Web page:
Characteristic findings that aid in establishing the diagnosis include histological evidence of focal necrosis, fibrinoid degeneration, palisading granuloma surrounded by neutrophils and histiocytes, and granulomatous vasculitis with lymphohistiocytic infiltrates involving muscular walls [23]. Nonpalisading foci of granular necrosis or fibrinoid degeneration precede the development of the typical palisading granuloma [24]. Interestingly, our patient presented with both cutaneous and hepatic lesions so she underwent both skin and liver biopsies. With a negative ANCA, the diagnosis in our patient was established on histopathology. Her skin biopsy showed superficial ulceration, vasculitis of superficial and deep dermis comprising of fibrinoid necrosis of vessel wall with granuloma formation and neutrophilic infiltrate and nuclear debris consistent with cutaneous granulomatosis with polyangiitis.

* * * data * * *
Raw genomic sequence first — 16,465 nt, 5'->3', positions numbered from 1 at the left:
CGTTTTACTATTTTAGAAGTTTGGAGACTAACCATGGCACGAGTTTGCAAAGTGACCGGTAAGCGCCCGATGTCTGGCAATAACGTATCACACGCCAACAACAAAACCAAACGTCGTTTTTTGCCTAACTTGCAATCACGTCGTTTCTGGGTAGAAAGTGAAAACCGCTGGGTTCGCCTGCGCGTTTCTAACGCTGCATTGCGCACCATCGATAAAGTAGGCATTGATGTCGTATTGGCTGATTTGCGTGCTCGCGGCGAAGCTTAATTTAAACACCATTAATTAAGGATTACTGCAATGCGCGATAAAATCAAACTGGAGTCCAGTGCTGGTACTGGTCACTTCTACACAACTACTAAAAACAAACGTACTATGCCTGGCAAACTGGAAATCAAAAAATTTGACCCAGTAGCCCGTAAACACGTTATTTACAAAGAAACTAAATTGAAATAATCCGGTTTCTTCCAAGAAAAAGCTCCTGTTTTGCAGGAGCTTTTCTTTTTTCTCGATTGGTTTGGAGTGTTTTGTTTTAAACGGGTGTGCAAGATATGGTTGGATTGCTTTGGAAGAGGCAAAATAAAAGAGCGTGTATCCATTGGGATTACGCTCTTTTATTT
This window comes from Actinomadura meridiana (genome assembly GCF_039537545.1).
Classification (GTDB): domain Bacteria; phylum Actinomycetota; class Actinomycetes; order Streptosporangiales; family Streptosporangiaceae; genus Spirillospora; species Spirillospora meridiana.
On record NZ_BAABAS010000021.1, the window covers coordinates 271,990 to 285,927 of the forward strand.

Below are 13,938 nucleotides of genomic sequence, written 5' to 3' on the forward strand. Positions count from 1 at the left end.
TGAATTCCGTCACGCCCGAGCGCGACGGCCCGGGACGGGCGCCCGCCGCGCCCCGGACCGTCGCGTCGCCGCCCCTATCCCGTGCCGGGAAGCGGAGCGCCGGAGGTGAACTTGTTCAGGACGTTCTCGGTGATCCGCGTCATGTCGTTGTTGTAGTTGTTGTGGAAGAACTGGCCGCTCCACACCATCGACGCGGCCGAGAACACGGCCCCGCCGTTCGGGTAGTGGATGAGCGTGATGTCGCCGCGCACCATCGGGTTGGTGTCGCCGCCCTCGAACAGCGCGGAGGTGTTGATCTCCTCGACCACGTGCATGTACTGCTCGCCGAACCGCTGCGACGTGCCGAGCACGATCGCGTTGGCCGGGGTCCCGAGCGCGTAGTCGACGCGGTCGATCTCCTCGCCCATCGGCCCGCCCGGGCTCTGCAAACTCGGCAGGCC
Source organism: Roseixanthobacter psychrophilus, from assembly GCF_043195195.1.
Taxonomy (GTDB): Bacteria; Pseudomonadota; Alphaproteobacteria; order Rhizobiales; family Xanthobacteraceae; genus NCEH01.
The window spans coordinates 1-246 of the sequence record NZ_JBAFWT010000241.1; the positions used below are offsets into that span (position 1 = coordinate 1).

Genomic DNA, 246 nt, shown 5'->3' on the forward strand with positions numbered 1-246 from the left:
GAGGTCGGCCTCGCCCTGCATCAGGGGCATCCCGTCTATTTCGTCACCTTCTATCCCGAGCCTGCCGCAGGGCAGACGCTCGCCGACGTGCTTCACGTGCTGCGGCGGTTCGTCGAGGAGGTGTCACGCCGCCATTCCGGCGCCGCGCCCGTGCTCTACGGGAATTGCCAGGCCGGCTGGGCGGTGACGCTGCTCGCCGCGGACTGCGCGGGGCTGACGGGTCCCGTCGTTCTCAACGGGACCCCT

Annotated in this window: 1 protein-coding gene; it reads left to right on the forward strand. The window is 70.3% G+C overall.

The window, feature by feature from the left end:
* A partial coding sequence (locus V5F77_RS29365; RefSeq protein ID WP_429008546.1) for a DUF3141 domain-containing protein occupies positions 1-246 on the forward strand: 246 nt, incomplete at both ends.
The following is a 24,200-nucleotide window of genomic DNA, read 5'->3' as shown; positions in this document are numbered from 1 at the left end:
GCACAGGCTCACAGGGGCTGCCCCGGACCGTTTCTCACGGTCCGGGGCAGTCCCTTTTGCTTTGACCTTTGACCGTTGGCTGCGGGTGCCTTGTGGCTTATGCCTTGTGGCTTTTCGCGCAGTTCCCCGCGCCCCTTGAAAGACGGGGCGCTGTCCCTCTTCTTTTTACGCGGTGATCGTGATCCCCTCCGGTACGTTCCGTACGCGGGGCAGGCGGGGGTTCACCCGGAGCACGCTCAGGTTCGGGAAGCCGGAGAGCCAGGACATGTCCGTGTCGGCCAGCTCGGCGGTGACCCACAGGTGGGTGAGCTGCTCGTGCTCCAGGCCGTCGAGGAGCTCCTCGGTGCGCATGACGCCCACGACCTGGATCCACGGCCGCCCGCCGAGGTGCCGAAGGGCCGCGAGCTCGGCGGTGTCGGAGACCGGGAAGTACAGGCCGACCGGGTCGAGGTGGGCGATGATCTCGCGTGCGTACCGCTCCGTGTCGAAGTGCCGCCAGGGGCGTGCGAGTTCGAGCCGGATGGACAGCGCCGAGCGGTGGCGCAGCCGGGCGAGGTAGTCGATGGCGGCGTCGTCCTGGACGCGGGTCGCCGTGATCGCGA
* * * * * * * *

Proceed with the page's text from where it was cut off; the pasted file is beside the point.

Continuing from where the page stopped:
Sections examined from the liver biopsy revealed cholestasis and multiple areas of necrosis palisaded by epitheloid cells and chronic inflammation consistent with granulomatous hepatitis. Liver can rarely become involved in granulomatosis with polyangiitis where it can cause chronic granulomatous inflammation [2527]. It has been described in autopsy reports of patients with GPA. In the literature search of PubMed database, there is a report describing granulomatous and vasculitic lesions in the liver and spleen [28] in the autopsy whereas the nasal biopsy was negative. The authors emphasized that the biopsy may be negative from typical sites in atypical disease forms. In yet another report [29], vasculitic hepatic lesion caused aneurysmal rupture of hepatic artery. I believe that our patient presented with an atypical, extremely rare presentation with cutaneous and hepatic involvement which remains unexplained with other disease processes. Although cutaneous polyarteritis nodosa can present with nodules and leg ulcers, there is absence of visceral involvement, integrity of muscular arteries in the deep dermal tissue is compromised, and granulomatous inflammation is not a feature [30].